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NEWS: Canada, US said to have reached perimeter security deal

The Globe and Mail reports, “U.S. and Canadian negotiators have successfully concluded talks on a new deal to integrate continental security and erase obstacles to cross-border trade. Negotiators have reached agreement on almost all of the three dozen separate initiatives in the Beyond the Border action plan, said sources who cannot be named because they are not authorized to speak publicly on the matter. The few remaining items mostly involve questions of wording and should be settled in time for an announcement in late September.”

“Details of the agreement are closely held (another way of saying they have been kept from public scrutiny). But goals outlined earlier include specific proposals to co-ordinate and align such things as biometrics on passports, watch lists, inspection of containers at overseas ports and other security measures. …The action plan is expected to propose making it easier to obtain temporary worker permits and documents such as the NEXUS card to circumvent Customs lineups. Factory shipments could be prescreened at the factory rather than at the border to ease passage. …Mr. Harper has told individuals in private meetings that he sees the Beyond the Border talks as the most ambitious advance in Canada-U.S. relations since the Free Trade Agreement of 1988.”

“The two governments are hoping that Mr. Harper and Mr. Obama will unveil the proposals themselves, although there are difficulties co-ordinating the leaders’ schedules.” Media reports have indicated that their meeting would be this fall, without noting a specific date or location. This article now seems to suggest late September.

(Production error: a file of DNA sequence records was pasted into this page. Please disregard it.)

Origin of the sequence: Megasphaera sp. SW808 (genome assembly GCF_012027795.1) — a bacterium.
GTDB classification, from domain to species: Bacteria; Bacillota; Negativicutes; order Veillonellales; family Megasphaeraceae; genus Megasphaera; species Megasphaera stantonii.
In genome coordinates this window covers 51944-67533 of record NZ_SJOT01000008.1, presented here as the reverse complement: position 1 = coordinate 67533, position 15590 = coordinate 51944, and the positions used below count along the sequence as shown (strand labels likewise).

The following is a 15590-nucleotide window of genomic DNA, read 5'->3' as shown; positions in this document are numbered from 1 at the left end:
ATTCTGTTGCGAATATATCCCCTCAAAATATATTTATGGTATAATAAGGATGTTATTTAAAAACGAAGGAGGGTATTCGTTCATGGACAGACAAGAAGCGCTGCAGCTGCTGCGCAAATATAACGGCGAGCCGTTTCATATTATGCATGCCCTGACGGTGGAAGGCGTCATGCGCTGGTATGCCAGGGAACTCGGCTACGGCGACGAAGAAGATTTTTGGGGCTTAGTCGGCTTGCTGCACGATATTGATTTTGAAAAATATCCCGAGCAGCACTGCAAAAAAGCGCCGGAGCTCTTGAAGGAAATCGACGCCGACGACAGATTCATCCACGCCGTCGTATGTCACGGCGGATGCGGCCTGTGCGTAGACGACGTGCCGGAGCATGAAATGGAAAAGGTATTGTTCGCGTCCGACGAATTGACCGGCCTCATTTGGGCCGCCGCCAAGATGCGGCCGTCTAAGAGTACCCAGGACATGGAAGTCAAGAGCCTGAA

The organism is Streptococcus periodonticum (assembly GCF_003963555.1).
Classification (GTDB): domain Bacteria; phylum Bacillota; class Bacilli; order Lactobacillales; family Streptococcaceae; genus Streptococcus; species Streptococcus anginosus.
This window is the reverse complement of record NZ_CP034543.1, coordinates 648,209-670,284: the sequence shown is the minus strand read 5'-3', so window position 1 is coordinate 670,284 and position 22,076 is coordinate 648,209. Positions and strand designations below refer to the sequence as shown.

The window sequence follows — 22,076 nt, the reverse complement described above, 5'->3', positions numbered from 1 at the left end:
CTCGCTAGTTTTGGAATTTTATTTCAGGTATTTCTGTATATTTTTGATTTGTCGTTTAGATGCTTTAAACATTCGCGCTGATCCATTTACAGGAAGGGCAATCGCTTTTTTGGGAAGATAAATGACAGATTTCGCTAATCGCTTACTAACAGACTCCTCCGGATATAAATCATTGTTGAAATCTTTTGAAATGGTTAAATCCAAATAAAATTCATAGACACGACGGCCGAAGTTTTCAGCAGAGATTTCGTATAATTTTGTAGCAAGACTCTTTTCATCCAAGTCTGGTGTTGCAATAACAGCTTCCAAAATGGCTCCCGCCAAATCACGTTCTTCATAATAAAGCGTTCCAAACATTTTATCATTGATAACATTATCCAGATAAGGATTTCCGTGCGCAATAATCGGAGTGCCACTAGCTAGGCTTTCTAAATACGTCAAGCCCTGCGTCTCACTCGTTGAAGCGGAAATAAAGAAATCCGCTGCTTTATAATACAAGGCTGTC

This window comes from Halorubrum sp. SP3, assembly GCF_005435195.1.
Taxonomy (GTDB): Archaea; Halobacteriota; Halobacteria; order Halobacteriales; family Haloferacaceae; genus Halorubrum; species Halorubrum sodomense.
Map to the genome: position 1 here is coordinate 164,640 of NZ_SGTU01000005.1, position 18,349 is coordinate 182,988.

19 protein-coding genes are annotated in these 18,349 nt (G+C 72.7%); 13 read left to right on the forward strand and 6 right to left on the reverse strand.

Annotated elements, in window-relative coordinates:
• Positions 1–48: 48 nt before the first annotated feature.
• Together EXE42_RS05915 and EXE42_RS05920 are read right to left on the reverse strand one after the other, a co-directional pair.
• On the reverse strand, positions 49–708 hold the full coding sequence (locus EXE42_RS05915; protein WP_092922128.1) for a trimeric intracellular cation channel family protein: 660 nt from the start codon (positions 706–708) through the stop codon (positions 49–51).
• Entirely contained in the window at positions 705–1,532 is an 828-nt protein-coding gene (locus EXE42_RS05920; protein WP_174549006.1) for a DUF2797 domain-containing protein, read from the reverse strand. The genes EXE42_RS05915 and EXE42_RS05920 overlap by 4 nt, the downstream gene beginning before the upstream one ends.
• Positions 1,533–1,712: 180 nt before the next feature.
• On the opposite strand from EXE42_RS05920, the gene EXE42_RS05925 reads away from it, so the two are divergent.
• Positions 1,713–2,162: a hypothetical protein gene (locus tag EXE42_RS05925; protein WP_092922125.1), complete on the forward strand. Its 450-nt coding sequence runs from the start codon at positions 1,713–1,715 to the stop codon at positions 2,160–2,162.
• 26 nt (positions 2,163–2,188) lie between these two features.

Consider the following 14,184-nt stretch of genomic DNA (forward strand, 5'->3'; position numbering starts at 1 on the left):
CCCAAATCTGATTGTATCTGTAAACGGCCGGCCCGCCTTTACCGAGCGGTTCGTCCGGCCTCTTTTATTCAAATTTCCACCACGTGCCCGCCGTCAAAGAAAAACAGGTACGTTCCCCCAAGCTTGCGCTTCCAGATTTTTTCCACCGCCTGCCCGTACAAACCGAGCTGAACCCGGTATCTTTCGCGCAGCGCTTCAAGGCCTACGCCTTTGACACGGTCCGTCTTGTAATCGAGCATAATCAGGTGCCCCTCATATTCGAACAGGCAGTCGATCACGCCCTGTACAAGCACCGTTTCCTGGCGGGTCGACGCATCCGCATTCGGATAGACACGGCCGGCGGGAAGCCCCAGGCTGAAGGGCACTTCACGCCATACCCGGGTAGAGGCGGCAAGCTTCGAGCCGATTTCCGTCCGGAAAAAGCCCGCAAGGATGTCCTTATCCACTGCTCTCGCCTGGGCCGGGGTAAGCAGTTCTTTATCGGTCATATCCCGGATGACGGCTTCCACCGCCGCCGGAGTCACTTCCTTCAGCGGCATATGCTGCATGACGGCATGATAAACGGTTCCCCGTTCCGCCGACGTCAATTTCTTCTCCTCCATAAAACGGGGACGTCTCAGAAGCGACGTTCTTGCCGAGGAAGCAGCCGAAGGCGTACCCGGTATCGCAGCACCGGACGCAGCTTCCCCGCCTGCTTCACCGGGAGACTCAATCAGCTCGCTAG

“The most crucial phase then lies ahead, as both the Canadian and U.S. governments try to sell the proposals to their respective publics.” This past February an Ipsos-Reid poll found that “(68 per cent) of Canadians fear Prime Minister Stephen Harper will ‘compromise’ by giving up too much power over immigration, privacy and security to get a deal with the United States on border controls…” In late-August, the Canadian Press reported, “Nearly half of Canadians who (participated in a federal government on-line consultation) opposed greater integration of law enforcement between Canada and the U.S. Many voiced concerns about information sharing and the impact of joint programs on civil liberties, the (government) report says.”

Today’s article notes, “The sources said much of what is proposed will not require legislation, although some if it will require budget outlays.” Where does the Official Opposition stand on the issue of perimeter security? Earlier this year, the Globe and Mail reported, “NDP foreign affairs critic Paul Dewar said his party will strongly oppose the talks because they raise a wide range of concerns over issues such as food safety and privacy.” Dewar has also commented, “the question is what is the cost and what effects will it have on Canadian sovereignty.”

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To read Council of Canadians analysis on the perimeter security talks, please go to http://canadians.org/perimeter-security.